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Failed Methacholine Challenge Test

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I'll appoligize ahead of time if this gets too lengthy. I took my 8 1/2 year old for a methacholine challenge test today (at my request) because I have been disputing his diagnosis of asthma for over a year now. A brief hx of my child:

-Healthy until appx 3 years old after starting daycare

-choronic strep tonsillitis until 4 years of age when he had a tonsillectomy and adnoidectomy.

-did well for appx 6 months and started having one sinus infection after another until the age of 6

-went back to ENT and to an allergy specialist in Knoxville and had allergy testing that was positive for mostly fall weeds, dust mites and cockaroach

-Has been doing two allergy shots a week since 6 and has been pretty healthy since

So here is the kicker. When he was 6 he was also given a baseline PFT and one after some medicine in a neb. I was never given those results and assumed that it was fine and the allergies were discussed. He was already on nasonex and singulair from the ped for the sinus infections/possible allergies. He goes every 6 months after this for check ups. At his 7 year appt a new person sees us and is rewiewing his medical hx with us and mentions he was diagnosed a year before with asthma. This child has never wheezed, had a chronic cough or complained. He plays and runs and keeps up with all the other kids just fine. They never treated it otherwise just kept him on the nasonex and singulair. This year 8 year old appt. I asked if we could prove once and for all if he has it or not so they did the test. He had to be off all his meds for 8 weeks before this test. I have not noticed any difference in him since stopping the meds. The only out of the ordinary thing we noticed with him was when he was running laps for soccer this spring (coach ran them hard too and the other boys were whining also) is that he would start out really good and then about half way thru he was holding the upper side of his chest and said he was having a little trouble catching his breath. He would walk it off and keep going. So he does his test today and by the 5th dose he has a reaction. They said that after each dose his PFT was declining and by the end it dropped significantly to indicate asthma. The did say he had a quick recovery. I grilled them pretty hard to prove to me that this was accurate. I asked how a otherwise healthy child with no apparent symptoms could have asthma. Like I said before he does not wheeze, have a chronic cough or complain. I did mention the soccer thing and they said that that was probably how he reacts and otherwise does not exhibit many symptoms since he his healthy, exercises and we manage the allergies well. The respiratory therapist did say when he had the last dose of the medicine he did have some mild wheezing and diminished lung sounds and recovered quickly after xopenex. Now we were sent home with rescue inhaler to use if he gets like that after hard exercise and to use asthmanex during soccer season to see if there is any difference. I really thought the outcome was going to be different and I'm having a hard time accepting this. The irony for me is that he is the child I did not expect this for. My now 4 year old had so many allergy type reactions from the time he was 3 months old, reflux, was a wheeze bag and did all of the breathing treatments starting at 14 months until 3 years. He is now off all meds, doing fine and does not have any allergies or asthma that we know of. Go figure. Thanks for listening.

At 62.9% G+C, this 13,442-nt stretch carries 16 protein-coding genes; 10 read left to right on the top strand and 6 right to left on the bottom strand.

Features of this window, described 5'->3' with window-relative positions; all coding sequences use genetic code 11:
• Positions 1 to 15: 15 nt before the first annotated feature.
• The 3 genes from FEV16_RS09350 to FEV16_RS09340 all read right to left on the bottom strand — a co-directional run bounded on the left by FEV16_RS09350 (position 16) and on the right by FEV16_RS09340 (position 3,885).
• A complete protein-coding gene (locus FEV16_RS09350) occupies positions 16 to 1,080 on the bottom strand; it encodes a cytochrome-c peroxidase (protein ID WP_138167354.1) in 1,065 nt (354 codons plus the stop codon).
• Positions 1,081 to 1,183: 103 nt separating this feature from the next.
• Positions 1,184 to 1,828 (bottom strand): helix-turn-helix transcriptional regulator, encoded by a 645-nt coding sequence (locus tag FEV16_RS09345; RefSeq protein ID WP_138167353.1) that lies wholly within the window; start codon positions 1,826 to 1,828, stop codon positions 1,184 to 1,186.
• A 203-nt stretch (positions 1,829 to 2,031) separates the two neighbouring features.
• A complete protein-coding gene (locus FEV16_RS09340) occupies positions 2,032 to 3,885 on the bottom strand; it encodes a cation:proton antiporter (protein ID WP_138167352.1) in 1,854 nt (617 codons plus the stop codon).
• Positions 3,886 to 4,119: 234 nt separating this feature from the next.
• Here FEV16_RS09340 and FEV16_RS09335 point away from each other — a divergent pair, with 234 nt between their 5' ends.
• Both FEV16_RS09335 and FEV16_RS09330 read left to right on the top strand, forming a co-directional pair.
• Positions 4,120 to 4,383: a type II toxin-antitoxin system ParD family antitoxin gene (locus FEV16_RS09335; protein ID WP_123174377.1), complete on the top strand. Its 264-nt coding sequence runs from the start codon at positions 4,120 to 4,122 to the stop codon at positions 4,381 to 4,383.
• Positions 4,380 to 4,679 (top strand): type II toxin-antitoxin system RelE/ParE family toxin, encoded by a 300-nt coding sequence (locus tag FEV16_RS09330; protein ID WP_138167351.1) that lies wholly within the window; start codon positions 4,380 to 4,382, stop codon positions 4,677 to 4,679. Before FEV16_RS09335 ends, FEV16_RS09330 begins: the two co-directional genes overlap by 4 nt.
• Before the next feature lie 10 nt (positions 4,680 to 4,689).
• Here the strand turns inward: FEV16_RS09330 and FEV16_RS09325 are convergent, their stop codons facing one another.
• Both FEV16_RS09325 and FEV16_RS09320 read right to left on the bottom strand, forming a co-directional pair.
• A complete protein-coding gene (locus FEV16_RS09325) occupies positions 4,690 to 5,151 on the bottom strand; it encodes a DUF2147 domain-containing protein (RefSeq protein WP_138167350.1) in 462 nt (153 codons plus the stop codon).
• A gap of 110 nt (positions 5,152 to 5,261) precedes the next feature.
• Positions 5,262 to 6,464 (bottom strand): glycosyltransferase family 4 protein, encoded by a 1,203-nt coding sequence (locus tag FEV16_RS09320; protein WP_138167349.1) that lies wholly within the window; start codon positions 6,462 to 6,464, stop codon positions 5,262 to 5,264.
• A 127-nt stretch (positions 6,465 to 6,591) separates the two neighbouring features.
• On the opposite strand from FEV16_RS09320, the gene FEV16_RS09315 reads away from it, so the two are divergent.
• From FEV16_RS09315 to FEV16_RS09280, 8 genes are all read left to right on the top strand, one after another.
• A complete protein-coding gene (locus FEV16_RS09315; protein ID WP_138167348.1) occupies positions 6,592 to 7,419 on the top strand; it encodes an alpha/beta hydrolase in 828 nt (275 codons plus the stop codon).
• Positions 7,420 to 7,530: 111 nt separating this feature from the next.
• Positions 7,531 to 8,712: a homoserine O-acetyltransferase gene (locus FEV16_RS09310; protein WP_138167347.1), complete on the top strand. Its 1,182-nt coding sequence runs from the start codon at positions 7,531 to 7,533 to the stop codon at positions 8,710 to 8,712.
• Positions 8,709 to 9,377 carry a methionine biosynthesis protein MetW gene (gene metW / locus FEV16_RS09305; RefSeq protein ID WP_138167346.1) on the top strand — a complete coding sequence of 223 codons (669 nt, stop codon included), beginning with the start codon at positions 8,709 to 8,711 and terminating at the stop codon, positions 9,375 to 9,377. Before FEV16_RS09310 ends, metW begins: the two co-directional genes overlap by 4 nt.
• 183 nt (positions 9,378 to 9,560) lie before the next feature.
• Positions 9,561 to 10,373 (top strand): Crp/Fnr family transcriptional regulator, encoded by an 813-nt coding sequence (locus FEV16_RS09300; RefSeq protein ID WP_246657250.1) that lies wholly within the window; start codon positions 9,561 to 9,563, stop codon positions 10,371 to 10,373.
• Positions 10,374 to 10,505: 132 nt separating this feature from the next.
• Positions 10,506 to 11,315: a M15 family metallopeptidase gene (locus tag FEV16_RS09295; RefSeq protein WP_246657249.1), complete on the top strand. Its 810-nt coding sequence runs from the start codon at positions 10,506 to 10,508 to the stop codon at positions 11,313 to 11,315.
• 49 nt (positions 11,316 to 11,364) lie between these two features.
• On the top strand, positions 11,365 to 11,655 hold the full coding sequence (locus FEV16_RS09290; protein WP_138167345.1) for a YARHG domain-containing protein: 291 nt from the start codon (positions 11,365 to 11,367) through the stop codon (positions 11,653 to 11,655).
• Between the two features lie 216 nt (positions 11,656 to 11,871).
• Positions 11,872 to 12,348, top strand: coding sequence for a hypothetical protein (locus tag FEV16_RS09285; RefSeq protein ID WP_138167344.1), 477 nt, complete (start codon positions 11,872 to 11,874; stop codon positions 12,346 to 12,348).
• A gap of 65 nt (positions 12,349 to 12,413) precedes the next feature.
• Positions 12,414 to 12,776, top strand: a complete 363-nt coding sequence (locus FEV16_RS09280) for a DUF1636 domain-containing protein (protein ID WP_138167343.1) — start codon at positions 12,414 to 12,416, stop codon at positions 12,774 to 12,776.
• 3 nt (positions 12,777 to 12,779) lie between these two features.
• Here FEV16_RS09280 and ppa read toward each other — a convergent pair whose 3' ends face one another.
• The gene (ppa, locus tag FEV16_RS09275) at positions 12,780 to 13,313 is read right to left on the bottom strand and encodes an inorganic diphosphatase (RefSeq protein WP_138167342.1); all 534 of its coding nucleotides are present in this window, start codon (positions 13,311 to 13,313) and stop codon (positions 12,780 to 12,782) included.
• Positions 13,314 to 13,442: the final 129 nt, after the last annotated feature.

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you say he isn't showing any symptoms, and then describe a symptom - holding his chest and having some difficulty breathing during strenuous exercise. wheezing is *not* a necessary symptom for having asthma. a chronic cough isn't either. if he's exercising a lot and otherwise eating great and staying healthy, then his tendency towards lung inflammation and constriction (asthma) will be mostly self-contained by the body. that's a good thing - it's mild, and he may well not need daily medication at all. it's a good thing to know about in case issues arise in the future, but until then... it doesn't really change anything.

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Not all cases of asthma have ongoing symptoms of cough or wheezing. Those who are triggered by allergy or exercise will not show these signs until exposed to the triggers. It is entirely possible for allergy meds to keep an allergy at bay, including asthma symptoms, especially if they're taken on a regular basis.